DigiGirlz Day encourages Reno-area girls to pursue careers in science, technology, more

bildeTerri Jeffres wanted to become an engineer, but entering a field dominated by men was more than a little intimidating.

“I had a cousin who would tell me horror stories about girlfriends of hers who were studying to be engineers,” said Jeffres, a student at Truckee Meadows High School.

Last year, Jeffres overcame her qualms about pursuing a career in engineering after she went to DigiGirlz Day, an event held by Microsoft to encourage girls to take so-called STEM classes so they can pursue careers in science, technology, engineering and math.

Jeffres, who is now 18, said DigiGirlz Day exposed her to technology and motivated her to get an internship in 2012 at the University of Nevada, Reno, where she studied environmental engineering with research assistant professor Sage Hiibel.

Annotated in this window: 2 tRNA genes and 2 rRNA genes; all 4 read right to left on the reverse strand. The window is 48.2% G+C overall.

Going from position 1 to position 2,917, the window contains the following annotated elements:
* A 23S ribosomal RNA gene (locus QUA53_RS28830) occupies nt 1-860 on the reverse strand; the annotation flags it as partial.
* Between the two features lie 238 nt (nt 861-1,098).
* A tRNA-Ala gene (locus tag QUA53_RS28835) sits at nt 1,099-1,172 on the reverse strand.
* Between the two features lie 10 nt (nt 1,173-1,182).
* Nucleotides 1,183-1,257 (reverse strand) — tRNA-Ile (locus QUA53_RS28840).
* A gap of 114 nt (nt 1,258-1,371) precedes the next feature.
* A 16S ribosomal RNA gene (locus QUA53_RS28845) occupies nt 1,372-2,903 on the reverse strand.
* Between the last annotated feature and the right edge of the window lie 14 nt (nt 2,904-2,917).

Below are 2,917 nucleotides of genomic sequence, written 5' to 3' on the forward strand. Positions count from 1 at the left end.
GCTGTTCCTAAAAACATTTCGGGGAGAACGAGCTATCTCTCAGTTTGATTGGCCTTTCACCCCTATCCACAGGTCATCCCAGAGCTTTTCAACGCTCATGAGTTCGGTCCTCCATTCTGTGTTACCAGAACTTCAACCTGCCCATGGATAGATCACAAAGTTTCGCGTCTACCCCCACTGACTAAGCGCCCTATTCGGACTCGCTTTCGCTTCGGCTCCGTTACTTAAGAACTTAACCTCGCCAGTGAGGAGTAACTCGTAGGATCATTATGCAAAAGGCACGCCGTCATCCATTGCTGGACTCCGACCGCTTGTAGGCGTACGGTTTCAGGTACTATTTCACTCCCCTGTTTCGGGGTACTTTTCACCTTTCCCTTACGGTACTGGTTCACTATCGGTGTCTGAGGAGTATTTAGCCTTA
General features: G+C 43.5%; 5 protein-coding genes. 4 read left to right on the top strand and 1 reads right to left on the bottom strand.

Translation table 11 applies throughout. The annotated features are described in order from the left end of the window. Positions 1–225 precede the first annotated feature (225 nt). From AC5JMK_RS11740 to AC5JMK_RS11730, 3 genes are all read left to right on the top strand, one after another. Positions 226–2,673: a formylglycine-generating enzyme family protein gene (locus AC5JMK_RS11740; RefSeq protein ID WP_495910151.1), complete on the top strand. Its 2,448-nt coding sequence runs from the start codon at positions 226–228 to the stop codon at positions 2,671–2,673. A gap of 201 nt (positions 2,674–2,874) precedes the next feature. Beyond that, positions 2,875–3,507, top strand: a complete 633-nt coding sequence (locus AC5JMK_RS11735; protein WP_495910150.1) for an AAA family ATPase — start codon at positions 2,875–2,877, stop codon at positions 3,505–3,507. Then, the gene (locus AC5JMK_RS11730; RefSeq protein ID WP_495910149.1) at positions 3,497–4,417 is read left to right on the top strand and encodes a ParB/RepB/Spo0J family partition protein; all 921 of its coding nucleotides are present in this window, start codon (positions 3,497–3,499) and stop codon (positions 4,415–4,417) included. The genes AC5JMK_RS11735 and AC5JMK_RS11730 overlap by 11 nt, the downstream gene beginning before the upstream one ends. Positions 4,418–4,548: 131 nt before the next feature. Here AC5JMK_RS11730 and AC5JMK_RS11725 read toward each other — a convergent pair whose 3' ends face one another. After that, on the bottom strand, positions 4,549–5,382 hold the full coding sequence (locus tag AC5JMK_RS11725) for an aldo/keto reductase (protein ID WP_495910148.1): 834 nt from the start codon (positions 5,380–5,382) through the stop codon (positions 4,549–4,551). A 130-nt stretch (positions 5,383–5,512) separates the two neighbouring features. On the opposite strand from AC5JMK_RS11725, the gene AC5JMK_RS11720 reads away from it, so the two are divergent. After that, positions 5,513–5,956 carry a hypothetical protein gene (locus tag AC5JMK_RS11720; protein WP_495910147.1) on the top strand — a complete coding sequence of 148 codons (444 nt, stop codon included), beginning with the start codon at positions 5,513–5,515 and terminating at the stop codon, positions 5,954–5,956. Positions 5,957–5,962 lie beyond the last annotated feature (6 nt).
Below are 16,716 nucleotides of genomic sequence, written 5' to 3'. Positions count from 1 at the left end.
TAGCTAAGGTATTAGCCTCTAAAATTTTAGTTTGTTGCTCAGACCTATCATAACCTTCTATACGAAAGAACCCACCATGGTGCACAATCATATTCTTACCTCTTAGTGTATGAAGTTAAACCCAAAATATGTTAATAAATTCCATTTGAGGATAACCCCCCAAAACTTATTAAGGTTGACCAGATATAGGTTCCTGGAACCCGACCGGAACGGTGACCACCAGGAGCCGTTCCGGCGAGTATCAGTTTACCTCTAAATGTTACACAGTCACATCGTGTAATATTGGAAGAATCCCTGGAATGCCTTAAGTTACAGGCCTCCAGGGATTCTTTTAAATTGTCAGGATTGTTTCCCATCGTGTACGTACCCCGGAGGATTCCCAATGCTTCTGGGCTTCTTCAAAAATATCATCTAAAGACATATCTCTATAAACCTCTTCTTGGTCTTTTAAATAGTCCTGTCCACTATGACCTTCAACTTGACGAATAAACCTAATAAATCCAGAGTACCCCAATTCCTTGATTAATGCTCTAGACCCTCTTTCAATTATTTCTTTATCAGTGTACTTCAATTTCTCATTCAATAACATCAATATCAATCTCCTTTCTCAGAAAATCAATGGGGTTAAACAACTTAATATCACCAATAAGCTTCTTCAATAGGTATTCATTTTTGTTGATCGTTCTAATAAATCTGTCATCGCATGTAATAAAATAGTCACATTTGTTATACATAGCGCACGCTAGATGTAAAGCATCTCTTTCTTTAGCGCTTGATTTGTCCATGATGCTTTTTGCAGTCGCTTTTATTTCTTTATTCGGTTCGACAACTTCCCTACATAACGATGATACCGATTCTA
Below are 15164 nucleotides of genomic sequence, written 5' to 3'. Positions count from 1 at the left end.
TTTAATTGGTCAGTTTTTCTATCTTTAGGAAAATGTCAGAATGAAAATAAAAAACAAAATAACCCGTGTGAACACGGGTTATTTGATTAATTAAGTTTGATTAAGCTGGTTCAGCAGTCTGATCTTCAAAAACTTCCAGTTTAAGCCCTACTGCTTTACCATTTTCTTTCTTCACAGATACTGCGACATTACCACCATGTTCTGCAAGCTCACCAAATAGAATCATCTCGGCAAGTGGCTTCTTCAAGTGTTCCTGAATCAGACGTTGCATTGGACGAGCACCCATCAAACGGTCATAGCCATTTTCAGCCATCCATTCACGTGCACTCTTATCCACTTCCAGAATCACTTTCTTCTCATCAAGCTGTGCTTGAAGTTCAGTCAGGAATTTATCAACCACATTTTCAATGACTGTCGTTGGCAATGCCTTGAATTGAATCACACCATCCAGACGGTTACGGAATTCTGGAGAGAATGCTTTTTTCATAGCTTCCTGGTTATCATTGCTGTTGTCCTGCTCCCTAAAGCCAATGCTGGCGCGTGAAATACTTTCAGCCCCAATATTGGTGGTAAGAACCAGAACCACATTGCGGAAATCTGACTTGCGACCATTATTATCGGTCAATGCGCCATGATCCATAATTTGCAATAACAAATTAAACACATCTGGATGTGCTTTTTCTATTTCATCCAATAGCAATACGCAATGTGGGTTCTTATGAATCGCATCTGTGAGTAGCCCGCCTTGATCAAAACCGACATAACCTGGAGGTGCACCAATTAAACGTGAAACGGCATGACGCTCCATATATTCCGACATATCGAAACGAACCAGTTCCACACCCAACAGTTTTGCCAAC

“He gave me the confidence to want to become an engineer,” Jeffres said. “It’s really exciting because engineering isn’t something where you just stay in an office all the time.”

Microsoft started DigiGirlz Day in 2010 to encourage Jeffres and other young women to pursue degrees that would qualify them for careers in science and technology.

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